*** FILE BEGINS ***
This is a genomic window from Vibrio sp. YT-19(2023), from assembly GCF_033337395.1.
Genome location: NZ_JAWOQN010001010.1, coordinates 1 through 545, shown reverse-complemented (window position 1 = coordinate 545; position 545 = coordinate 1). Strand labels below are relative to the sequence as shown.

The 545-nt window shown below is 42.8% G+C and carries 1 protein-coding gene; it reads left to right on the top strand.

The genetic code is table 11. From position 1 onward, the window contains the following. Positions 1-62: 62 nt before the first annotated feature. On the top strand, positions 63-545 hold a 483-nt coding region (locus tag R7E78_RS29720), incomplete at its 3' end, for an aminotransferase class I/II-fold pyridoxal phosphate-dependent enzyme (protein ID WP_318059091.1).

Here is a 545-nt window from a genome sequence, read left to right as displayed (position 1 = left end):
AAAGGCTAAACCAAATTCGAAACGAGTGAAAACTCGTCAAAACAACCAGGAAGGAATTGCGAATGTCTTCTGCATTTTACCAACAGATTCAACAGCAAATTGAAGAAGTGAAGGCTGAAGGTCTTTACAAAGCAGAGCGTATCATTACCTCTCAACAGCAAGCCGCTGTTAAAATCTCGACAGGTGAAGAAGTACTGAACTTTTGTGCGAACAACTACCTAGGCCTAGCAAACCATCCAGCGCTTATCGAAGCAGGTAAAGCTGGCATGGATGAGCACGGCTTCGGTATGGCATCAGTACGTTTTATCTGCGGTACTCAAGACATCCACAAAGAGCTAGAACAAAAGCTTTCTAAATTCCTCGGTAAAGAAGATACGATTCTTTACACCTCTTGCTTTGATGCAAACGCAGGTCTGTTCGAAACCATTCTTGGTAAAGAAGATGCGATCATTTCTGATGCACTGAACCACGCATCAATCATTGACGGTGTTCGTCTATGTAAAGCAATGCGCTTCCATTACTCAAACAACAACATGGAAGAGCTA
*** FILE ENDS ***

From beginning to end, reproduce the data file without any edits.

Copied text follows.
This is a genomic window from Vibrio sp. YT-19(2023), from assembly GCF_033337395.1.
Genome location: NZ_JAWOQN010001010.1, coordinates 1 through 545, shown reverse-complemented (window position 1 = coordinate 545; position 545 = coordinate 1). Strand labels below are relative to the sequence as shown.

The 545-nt window shown below is 42.8% G+C and carries 1 protein-coding gene; it reads left to right on the top strand.

The genetic code is table 11. From position 1 onward, the window contains the following. Positions 1-62: 62 nt before the first annotated feature. On the top strand, positions 63-545 hold a 483-nt coding region (locus tag R7E78_RS29720), incomplete at its 3' end, for an aminotransferase class I/II-fold pyridoxal phosphate-dependent enzyme (protein ID WP_318059091.1).

Here is a 545-nt window from a genome sequence, read left to right as displayed (position 1 = left end):
AAAGGCTAAACCAAATTCGAAACGAGTGAAAACTCGTCAAAACAACCAGGAAGGAATTGCGAATGTCTTCTGCATTTTACCAACAGATTCAACAGCAAATTGAAGAAGTGAAGGCTGAAGGTCTTTACAAAGCAGAGCGTATCATTACCTCTCAACAGCAAGCCGCTGTTAAAATCTCGACAGGTGAAGAAGTACTGAACTTTTGTGCGAACAACTACCTAGGCCTAGCAAACCATCCAGCGCTTATCGAAGCAGGTAAAGCTGGCATGGATGAGCACGGCTTCGGTATGGCATCAGTACGTTTTATCTGCGGTACTCAAGACATCCACAAAGAGCTAGAACAAAAGCTTTCTAAATTCCTCGGTAAAGAAGATACGATTCTTTACACCTCTTGCTTTGATGCAAACGCAGGTCTGTTCGAAACCATTCTTGGTAAAGAAGATGCGATCATTTCTGATGCACTGAACCACGCATCAATCATTGACGGTGTTCGTCTATGTAAAGCAATGCGCTTCCATTACTCAAACAACAACATGGAAGAGCTA